The Bain Co-op Beautification Project Nears Completion
Volunteers play an important part within the Toronto Community Garden Network (TCGN). They often get their hands dirty and learn about gardening by helping individual community gardens. They also help within the framework of the committees that operate and support the TCGN.
The Slope allowed flooding to happen to the walking area and the buildings
In May of this year (2009) Dagmar Baur sent a message to the TCGN requesting some help to restore Sparkhall Avenue, an area of the Bain Co-Op that had been neglected. The Community wanted to plant that area with more native plants. Some would be taken from existing gardens and some would be purchased or donated to their project. The TCGN set about helping Dagmar find some of the needed volunteers. Please see Beautification Project
Members of the Co-op at 100 Bain Ave. have a variety of community gardens. Some grow vegetables, and others grow Native Plant Species -- of which many are endangered. Dagmar has been facilitating resources for many years, and has worked hard to preserve many of Ontario's native plants.
In July, the Bain Beautification project officially began with the help of its funders The Clean and Beautiful City Secretariat (www.toronto.ca), and the Carrot Cache (www.carrotcommon.com), . Paula Fletcher, Tor. Councillor also supported the project.
The Slope has been changed into a sturdy three tiered stone wall, that was constructed to hold mulch and a variety of native flowers
Many people, Co-op members, the staff, and summer students Nathan Mantle and Yukon Damov, stepped up to help. There were also two groups of teenaged students from the Royal Ontario Museum Leadership Programme, and individual volunteers procured through the TCGN website with the help of Susan Berman of the Perth Dupont Community Garden. In total there were about 50 volunteers.
Volunteer assistance came in many forms, from many people: Those who showed up for meetings to give direction and good feedback, or potted up plants for transplanting, to those that did the physical labor of weeding and then moving the soil from the slope. Others spread triple-mix and placed mulch, or did the delicate planting of the endangered native plants. It was all integral to the completion of the project and much appreciated.
Sparkhall needed, first of all, to be cleaned up and restored. There were some garden areas that needed to be filled with native plants and shrubs, including tall Solomon's Seal, polygonatum, and the beautiful native Eastern Woodland Sedges, carex blanda,that will stay green for most of the winter and hosts the Gray Skipper Butterfly. Secondly, it was required to slow down the water run-off to the buildings by decreasing the slope and putting in plants and mulching around the existing trees to help them retain moisture. (For a full description of the project and a list of the plants see the "Beautification Project".)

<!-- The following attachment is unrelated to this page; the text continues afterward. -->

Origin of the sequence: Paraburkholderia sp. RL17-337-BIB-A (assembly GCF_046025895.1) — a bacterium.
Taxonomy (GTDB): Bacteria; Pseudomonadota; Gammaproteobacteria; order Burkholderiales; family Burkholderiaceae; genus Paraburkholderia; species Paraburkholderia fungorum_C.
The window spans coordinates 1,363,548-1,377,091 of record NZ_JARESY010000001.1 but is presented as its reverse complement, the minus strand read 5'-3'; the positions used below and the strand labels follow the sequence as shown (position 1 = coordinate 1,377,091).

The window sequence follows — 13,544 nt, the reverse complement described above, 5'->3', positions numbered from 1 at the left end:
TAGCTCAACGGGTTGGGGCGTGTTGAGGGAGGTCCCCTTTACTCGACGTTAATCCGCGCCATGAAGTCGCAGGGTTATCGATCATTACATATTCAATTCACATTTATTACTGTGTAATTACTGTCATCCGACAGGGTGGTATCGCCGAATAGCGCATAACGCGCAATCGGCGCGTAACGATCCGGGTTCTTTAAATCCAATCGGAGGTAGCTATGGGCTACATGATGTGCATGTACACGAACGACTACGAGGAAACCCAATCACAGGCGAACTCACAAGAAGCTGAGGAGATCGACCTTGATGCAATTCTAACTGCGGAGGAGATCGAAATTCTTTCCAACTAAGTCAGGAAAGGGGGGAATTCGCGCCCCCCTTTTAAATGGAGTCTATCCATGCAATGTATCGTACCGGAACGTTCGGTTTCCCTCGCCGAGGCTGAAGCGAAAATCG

A sturdy three tiered stone wall was constructed to hold mulch and a variety of native flowers. A lot of thought went into the selection of plants to be used. Some are edible, some are medicinal, most are endangered species. These plants are comfortable in shade and dryer conditions although they require a lot of watering now because it s a fall planting and the roots need to take hold before the frost sets in. Some signage to identify the various plants, is planned for the Spring as well as the addition of a few more varieties of flowers.
Dagmar Baur, a community gardener living in the Co-op led the greening initiatives and received a personal award by the City of Toronto for "Lifetime Achievement in Gardening", and she has arranged for the care of these naturalized areas. Now that the project is done, members from the courtyards adjoining the restoration have taken over the weeding, watering, and maintenance.
Here are three stages of part of the Slope that was reshaped and filled with mulch and native plants. This is right across the street from the "The Toronto Healthy House". The Picture on the far right was taken Oct 2nd. '09, during a heavy rain. Zora Ignjatovic, the photographer was really happy to see that there was no flooding.
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Content last modified on November 18, 2009, at 03:35 AM EST